When Miyazaki came to town for an “evening with” at the Academy, Matt Groening got me into the inner circle, some cocktail party to honor him. John Lasseter, who seems to be Miyazaki’s handler as soon as he sets foot in the U.S., came bounding over to say hi to Matt and invite him to meet Miyazaki, and Matt just collared me and brought me along. Miyazaki was very small, in a white suit with a trim little beard. He looked like an asian Colonel Sanders. No words, we just bowed to each other. I was very happy to meet him. His interview that followed was hilarious and full of amazing information, and they showed clips, all the great stuff, including my fave: the night sequence in “Totoro” where the kids wait for the bus in the rain and Totoro comes, and then the Catbus.
Describe a tough situation you had in life.
It was hard getting through the teenage years – they were lonely and angsty and I didn’t have many people to talk to about it. I knew I had to get out of my small town, but I didn’t even know where to go. I slowly blundered my way into a career. Thank God my wife encouraged me to pull up stakes from Portland and try LA, I don’t think I would have had the nerve to do it myself.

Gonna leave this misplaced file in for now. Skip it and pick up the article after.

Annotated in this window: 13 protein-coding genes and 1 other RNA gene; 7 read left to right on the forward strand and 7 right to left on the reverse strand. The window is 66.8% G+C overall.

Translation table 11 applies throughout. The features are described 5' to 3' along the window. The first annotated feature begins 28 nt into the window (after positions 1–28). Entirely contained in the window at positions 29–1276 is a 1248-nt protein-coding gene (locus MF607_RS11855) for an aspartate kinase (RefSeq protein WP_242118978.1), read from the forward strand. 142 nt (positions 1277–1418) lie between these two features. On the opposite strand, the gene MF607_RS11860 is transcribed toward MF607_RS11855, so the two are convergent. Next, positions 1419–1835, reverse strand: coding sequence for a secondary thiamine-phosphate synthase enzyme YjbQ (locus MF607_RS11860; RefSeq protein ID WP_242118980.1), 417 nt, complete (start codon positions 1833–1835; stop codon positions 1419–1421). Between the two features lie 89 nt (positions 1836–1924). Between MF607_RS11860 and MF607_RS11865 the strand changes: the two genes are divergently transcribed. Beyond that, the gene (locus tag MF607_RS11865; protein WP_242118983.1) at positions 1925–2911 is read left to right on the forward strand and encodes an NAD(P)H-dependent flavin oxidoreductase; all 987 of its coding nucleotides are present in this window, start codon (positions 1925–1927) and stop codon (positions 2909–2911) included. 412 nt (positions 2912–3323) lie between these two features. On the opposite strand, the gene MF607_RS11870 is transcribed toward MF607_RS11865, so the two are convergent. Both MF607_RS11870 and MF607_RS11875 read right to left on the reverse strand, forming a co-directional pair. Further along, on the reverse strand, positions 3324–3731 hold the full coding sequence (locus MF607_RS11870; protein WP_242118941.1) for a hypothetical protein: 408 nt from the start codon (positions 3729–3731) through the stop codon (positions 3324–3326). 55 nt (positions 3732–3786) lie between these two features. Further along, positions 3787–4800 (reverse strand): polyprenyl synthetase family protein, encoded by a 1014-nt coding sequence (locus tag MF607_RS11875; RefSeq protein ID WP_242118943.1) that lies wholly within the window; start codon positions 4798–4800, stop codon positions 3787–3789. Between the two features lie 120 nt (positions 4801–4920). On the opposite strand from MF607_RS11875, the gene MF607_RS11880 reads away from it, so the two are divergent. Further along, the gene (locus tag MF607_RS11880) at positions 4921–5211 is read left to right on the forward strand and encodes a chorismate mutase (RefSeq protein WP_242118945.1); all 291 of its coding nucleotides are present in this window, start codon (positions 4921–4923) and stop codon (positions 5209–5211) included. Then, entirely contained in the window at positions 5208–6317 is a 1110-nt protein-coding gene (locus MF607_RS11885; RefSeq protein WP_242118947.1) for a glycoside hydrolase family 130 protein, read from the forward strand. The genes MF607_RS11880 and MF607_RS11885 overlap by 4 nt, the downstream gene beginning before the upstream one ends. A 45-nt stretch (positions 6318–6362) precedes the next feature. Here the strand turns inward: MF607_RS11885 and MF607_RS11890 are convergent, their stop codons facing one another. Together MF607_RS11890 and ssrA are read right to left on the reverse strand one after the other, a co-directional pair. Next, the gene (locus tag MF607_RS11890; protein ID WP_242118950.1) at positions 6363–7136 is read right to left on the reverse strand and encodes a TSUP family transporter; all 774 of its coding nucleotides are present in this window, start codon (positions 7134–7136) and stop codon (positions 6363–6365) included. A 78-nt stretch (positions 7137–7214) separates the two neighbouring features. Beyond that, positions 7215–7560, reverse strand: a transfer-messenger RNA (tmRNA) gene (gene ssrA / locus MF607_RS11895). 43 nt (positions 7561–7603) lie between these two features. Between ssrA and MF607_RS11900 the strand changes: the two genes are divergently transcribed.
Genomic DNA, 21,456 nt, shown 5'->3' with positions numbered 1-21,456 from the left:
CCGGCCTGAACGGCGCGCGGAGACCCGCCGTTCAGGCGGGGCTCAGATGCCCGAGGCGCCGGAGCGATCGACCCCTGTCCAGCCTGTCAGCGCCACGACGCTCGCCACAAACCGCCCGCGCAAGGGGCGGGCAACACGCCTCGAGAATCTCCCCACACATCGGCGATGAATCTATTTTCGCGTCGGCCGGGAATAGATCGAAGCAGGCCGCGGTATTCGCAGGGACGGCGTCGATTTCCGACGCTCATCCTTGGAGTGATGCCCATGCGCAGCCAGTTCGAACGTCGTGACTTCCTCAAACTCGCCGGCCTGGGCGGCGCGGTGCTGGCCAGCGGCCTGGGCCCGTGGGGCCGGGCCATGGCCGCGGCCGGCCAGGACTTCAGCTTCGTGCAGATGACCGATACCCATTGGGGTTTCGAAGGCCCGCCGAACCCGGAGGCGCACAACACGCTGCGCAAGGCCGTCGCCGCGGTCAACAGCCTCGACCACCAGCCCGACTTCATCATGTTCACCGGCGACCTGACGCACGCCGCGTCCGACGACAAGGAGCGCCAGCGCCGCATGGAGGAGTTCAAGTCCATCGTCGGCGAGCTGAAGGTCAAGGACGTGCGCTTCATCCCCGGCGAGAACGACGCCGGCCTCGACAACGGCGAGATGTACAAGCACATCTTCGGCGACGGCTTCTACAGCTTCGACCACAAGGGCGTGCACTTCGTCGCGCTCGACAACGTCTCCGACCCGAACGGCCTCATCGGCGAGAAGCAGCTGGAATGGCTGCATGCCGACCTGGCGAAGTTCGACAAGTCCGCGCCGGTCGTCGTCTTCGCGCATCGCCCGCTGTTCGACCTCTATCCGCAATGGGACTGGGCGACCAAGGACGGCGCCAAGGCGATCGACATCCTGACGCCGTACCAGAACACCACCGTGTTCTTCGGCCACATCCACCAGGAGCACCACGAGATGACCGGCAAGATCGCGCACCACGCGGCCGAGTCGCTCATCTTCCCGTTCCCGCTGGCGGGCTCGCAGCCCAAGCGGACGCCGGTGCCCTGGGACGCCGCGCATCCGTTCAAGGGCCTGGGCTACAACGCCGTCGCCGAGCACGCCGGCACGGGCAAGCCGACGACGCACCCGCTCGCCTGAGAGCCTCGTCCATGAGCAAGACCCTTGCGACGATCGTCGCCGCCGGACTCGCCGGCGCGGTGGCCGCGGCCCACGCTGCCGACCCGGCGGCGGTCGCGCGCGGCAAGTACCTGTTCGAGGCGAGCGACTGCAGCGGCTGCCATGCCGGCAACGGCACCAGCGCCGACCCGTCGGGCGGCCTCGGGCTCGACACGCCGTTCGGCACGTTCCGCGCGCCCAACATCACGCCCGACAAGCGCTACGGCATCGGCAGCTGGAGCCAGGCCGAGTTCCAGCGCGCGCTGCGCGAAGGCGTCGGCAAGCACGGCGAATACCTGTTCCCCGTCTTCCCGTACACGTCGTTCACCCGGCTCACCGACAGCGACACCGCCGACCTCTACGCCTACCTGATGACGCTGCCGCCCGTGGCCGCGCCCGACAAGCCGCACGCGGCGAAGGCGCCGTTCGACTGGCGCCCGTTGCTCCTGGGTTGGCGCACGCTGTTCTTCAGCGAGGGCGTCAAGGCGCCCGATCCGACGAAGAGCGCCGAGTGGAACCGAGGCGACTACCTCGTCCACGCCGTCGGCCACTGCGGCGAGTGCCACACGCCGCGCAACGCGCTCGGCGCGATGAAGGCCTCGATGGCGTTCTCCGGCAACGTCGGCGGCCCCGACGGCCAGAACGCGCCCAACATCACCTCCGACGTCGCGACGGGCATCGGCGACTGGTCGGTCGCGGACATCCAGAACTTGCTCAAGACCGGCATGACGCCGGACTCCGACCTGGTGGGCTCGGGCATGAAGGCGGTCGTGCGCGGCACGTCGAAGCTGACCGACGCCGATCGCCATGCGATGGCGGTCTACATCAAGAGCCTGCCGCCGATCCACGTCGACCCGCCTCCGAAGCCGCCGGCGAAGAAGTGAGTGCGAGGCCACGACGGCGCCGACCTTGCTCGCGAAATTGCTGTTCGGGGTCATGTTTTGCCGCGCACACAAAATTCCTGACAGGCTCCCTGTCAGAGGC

Any side projects or you’re working on or hobbies you’d like to share details of?
I’m finally taking music seriously. I get a huge kick out of it. Who says there are no second acts in American lives?
Is there any advice you can give for an aspiring animation student or artist trying to break into the business?
When somebody says it’ll never work, they may be wrong. Some of my ideas have languished for years because nobody wanted them, and then finally saw light of day. All new ideas necessarily sound absurd at first. I think Einstein said that, but probably better.